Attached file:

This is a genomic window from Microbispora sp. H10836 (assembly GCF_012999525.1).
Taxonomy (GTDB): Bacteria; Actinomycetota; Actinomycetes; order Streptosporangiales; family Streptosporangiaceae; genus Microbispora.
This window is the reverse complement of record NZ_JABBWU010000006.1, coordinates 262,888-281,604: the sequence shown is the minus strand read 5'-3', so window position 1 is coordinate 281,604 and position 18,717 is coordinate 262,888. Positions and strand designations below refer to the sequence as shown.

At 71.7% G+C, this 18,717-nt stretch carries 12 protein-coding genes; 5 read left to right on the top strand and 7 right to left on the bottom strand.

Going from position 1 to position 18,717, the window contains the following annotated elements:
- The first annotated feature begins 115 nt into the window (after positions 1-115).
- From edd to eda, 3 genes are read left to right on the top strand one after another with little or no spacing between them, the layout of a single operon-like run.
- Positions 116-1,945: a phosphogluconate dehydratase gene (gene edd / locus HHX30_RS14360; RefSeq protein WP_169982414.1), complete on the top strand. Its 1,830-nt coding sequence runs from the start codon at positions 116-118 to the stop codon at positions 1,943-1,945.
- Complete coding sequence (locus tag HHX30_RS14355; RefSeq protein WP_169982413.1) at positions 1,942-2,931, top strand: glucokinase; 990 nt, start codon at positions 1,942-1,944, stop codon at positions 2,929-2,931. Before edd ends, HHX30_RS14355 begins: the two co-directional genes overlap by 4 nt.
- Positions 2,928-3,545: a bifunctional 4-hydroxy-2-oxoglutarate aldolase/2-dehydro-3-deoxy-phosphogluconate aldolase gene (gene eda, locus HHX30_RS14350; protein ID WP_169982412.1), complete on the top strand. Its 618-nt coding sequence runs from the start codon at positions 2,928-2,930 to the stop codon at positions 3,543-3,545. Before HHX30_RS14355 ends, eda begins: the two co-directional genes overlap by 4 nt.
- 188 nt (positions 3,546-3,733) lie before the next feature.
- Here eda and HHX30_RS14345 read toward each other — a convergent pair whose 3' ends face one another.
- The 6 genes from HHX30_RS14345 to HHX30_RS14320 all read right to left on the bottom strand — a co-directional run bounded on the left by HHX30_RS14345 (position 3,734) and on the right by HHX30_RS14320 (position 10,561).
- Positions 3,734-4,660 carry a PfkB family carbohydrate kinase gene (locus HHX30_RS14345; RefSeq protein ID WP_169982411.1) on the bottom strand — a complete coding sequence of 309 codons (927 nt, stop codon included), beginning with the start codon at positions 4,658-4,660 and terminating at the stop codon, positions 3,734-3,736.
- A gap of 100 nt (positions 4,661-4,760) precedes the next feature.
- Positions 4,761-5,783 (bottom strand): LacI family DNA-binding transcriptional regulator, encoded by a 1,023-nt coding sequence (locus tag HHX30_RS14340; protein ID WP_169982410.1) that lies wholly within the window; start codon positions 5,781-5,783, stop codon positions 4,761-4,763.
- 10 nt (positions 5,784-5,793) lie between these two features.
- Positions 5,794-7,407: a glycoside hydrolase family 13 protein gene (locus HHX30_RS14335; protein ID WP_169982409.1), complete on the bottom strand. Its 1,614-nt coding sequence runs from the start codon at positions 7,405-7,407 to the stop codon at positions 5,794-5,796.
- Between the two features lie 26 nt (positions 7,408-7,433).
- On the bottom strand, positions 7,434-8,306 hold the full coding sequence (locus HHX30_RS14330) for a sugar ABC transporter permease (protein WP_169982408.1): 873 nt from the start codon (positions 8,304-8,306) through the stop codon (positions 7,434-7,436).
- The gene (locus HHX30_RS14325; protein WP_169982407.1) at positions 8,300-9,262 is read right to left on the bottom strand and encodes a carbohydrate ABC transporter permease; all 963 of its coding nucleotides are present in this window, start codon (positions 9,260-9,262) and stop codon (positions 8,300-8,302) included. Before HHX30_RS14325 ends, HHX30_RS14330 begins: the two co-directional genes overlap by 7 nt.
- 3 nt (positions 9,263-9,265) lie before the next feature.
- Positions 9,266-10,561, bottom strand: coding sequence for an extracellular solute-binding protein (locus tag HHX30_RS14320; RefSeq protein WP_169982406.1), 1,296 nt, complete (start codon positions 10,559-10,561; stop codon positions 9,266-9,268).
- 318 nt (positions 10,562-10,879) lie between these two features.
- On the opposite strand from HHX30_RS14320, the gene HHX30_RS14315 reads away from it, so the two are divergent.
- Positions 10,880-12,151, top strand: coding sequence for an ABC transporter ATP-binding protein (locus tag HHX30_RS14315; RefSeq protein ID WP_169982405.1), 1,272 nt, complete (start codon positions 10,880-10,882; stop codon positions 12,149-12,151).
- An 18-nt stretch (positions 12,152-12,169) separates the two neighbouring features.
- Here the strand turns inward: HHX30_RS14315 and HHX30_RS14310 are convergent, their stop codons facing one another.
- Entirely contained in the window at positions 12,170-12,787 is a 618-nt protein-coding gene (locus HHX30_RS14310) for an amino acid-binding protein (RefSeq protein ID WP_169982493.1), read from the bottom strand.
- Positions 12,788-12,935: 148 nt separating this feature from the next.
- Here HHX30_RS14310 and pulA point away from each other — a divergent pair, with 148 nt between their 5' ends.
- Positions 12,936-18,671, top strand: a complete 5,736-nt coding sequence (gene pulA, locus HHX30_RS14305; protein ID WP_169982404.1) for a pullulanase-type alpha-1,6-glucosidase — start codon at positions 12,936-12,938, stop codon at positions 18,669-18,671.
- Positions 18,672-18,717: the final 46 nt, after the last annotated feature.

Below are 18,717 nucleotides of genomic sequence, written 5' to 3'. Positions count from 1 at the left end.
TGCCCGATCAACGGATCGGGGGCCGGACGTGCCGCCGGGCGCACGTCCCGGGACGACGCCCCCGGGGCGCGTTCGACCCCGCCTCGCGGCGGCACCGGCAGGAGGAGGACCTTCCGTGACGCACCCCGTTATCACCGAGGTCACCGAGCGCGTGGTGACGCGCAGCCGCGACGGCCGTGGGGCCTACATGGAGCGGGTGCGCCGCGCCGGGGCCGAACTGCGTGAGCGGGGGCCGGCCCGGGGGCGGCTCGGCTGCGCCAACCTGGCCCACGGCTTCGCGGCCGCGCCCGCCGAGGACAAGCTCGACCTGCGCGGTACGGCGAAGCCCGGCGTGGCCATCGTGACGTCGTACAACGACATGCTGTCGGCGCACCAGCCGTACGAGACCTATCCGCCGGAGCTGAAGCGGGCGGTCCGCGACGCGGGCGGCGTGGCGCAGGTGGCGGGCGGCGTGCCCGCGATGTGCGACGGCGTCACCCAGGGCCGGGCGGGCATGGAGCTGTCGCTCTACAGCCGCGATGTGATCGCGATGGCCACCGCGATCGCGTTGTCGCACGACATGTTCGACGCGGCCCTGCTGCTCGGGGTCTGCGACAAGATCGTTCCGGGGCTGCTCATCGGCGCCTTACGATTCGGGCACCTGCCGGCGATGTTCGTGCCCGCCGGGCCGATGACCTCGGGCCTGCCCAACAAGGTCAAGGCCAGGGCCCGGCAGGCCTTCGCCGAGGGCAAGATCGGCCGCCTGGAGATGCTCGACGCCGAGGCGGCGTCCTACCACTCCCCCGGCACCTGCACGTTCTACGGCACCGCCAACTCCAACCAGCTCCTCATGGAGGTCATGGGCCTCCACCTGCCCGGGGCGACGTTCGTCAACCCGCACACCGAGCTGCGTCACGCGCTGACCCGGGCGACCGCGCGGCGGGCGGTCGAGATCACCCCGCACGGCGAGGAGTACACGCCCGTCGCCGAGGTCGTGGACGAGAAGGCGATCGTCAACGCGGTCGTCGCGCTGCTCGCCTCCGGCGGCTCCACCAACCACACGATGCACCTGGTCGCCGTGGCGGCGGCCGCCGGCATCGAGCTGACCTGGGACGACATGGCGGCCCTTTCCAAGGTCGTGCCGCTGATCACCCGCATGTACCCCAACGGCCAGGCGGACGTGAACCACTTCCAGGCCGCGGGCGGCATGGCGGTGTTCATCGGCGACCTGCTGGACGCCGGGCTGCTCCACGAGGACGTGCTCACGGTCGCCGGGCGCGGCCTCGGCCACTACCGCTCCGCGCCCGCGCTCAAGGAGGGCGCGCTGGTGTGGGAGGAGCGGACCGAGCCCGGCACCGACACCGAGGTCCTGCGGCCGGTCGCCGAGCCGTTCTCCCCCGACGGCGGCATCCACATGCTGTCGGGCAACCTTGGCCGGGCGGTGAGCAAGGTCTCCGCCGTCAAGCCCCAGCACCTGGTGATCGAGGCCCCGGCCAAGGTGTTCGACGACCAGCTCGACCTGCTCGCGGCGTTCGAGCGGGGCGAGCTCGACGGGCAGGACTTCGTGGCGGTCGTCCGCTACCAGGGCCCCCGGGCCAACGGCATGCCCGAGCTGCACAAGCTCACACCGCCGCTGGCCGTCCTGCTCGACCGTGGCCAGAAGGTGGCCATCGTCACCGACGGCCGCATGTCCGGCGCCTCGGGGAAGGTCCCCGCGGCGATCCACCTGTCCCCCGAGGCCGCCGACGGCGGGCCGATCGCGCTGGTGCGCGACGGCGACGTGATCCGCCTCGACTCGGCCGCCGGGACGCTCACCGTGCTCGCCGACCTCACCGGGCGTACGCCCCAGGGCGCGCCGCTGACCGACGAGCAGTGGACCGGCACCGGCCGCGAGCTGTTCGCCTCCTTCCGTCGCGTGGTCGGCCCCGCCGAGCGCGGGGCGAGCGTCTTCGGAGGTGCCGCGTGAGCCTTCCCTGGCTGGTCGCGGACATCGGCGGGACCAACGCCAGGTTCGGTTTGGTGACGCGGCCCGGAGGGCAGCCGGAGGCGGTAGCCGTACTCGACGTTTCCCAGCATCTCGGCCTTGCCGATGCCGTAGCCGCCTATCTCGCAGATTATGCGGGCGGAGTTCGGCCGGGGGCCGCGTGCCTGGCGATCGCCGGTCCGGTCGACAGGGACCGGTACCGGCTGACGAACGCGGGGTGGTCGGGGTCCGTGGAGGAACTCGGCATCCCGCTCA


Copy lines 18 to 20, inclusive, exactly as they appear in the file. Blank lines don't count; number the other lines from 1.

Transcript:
- Positions 5,794-7,407: a glycoside hydrolase family 13 protein gene (locus HHX30_RS14335; protein ID WP_169982409.1), complete on the bottom strand. Its 1,614-nt coding sequence runs from the start codon at positions 7,405-7,407 to the stop codon at positions 5,794-5,796.
- Between the two features lie 26 nt (positions 7,408-7,433).
- On the bottom strand, positions 7,434-8,306 hold the full coding sequence (locus HHX30_RS14330) for a sugar ABC transporter permease (protein WP_169982408.1): 873 nt from the start codon (positions 8,304-8,306) through the stop codon (positions 7,434-7,436).